You may have heard that it's risky to get pregnant a few months after a miscarriage—but new research suggests that it's safe to start trying to conceive right away.
If you've miscarried, you might be anxious to conceive again in the hopes of getting your rainbow baby—and this news might encourage you to try again sooner.
While an older study and the current guidelines from the World Health Organization indicate that waiting six months before conceiving after a miscarriage reduced risks to the baby and the mother, there's newer research that contradicts that line of thinking. Researchers from the University of Aberdeen looked at several previously published studies and found no risk associated with conceiving within a short interpregnancy interval following miscarriage—and that there may actually be fewer risks associated with getting pregnant shortly after a miscarriage, including reduced risk of another miscarriage or premature birth.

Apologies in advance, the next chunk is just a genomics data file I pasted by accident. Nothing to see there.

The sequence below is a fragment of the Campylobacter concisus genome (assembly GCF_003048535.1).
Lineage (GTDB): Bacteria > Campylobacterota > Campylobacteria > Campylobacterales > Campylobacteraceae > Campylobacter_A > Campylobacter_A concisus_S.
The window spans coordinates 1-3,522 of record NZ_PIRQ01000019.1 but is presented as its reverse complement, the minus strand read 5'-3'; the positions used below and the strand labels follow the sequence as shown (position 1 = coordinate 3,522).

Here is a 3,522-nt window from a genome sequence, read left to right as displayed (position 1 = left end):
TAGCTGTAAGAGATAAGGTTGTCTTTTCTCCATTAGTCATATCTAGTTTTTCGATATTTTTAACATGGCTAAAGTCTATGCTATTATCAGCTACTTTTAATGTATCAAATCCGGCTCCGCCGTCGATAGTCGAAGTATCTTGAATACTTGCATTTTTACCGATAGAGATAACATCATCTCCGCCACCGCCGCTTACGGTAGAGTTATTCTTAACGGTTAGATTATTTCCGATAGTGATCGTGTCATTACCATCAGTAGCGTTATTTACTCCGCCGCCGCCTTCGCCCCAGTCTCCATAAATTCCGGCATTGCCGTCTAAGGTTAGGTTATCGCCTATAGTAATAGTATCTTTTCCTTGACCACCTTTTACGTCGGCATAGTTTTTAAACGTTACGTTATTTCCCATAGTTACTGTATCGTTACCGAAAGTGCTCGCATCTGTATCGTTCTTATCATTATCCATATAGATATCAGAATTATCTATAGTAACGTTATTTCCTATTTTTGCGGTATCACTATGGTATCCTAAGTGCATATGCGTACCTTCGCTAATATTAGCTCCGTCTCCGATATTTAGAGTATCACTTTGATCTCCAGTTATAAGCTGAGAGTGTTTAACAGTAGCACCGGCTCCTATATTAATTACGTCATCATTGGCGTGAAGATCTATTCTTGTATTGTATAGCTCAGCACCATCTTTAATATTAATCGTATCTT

The researchers looked at data involving women who have had at least one miscarriage, and they compared outcomes from women who had shorter interpregnancy intervals to those who waited longer before getting pregnant again. According to their findings, risk of subsequent miscarriage, preterm birth, stillbirth and low birthweight were lower among the women who got pregnant shortly after their miscarriages.
There will need to be more research to really understand pregnancy after miscarriage. Our advice? If you've miscarried, speak with your doctor to determine the best course of action for you.